Governments and businessmen have long been aware of just how much an Arctic Bridge might have to offer them. In 1957, they had watched with great interest as three icebreakers of the US coast guard became the first ships to cross the Northwest Passage, covering 4,500 miles of semi-charted water in 64 days. Twelve years later a number of Western oil companies sent a specially reinforced super tanker, the Manhattan, through the Passage to get a more accurate idea of whether it was a viable route for moving Alaskan oil from one side of the world to another. The purpose of the mission, as one of the organizers argued, was 'to gather scientific and engineering data for guidance in building a fleet of super tanker icebreakers that may turn these desert waters into teeming sea lanes'.
Such high hopes were cruelly dashed, however. The Manhattan was stuck in the ice no less than 25 times, and on each occasion an accompanying icebreaker had to pull it free. Not surprisingly, its sponsors decided that the route was just too difficult and expensive to use and opted to build a pipeline in Alaska instead.8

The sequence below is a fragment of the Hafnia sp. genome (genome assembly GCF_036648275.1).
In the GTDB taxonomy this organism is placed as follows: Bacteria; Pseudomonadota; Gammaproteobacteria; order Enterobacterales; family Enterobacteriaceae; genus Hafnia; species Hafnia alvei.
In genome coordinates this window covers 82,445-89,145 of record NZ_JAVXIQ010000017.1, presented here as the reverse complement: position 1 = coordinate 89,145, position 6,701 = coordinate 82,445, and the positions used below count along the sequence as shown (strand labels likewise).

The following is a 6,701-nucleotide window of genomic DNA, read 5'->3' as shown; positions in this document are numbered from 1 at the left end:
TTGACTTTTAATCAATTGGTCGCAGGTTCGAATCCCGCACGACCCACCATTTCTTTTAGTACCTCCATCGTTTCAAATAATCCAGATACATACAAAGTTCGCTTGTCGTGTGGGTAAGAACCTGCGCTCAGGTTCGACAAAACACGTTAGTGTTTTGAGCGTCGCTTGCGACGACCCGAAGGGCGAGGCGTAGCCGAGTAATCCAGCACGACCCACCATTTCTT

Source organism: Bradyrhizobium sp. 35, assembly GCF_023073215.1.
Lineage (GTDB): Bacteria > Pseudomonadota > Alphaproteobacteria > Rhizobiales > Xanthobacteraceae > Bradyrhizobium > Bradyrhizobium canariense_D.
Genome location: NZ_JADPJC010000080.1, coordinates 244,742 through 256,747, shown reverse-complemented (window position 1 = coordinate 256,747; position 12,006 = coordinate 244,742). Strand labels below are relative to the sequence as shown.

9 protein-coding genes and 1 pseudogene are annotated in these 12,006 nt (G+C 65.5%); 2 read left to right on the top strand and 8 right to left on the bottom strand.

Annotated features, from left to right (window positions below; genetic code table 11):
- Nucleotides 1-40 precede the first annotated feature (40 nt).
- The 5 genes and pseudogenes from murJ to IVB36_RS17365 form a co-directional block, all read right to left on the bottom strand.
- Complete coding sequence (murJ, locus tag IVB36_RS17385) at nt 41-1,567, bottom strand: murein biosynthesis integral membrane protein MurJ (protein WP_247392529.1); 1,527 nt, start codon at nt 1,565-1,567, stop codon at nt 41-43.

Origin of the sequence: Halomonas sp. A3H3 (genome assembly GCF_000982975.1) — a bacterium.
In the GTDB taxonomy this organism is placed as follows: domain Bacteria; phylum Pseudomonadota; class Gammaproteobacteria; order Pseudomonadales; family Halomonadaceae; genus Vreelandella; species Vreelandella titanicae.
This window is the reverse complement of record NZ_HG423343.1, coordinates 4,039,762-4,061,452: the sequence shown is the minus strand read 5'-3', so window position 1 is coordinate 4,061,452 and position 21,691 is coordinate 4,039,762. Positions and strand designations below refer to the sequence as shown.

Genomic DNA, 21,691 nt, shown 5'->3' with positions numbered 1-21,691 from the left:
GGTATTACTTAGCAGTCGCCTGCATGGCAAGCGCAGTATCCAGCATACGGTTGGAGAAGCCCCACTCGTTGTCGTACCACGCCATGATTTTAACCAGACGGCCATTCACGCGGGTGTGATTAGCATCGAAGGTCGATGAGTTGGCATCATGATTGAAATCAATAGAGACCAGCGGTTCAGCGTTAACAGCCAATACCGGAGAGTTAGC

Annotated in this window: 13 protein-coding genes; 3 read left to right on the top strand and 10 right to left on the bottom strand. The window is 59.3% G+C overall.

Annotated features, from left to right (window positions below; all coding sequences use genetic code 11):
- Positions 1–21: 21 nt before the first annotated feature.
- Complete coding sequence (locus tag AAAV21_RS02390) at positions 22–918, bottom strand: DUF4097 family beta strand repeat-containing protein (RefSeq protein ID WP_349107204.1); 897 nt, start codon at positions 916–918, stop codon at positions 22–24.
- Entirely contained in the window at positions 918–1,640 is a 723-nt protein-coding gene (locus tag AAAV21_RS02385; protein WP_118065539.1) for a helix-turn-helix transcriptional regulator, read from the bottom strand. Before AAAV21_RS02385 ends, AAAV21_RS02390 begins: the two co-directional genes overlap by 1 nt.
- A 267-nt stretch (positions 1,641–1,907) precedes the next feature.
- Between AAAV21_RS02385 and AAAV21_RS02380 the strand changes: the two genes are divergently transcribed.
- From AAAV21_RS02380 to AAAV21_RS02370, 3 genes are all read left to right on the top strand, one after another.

Others shared their scepticism. In 1993, Moscow commissioned a special research study with Norway and Japan to carefully explore the viability of using the Northern Sea Route, but its findings, published 6 years later, were very disappointing. Although the route had obvious advantages, ran the report of the International Northern Sea Route Programme, they were heavily outweighed by the sheer cost of building and operating ice-strengthened vessels, which would have to be used even if a Russian icebreaker travelled in front. Assuming these icebreakers would be available, the ships would have to be particularly small in order to get through the shallow straits in the New Siberian Islands and to keep strictly within the path cut by the Russian icebreakers. Such small ships would only be capable of carrying relatively small cargoes and were therefore far less commercially viable than their much bigger counterparts that made their way through the Suez Canal. The report also argued that, in such extreme conditions, ships would be completely incapable of keeping to schedule, particularly if Russian icebreaker assistance should prove to be unreliable.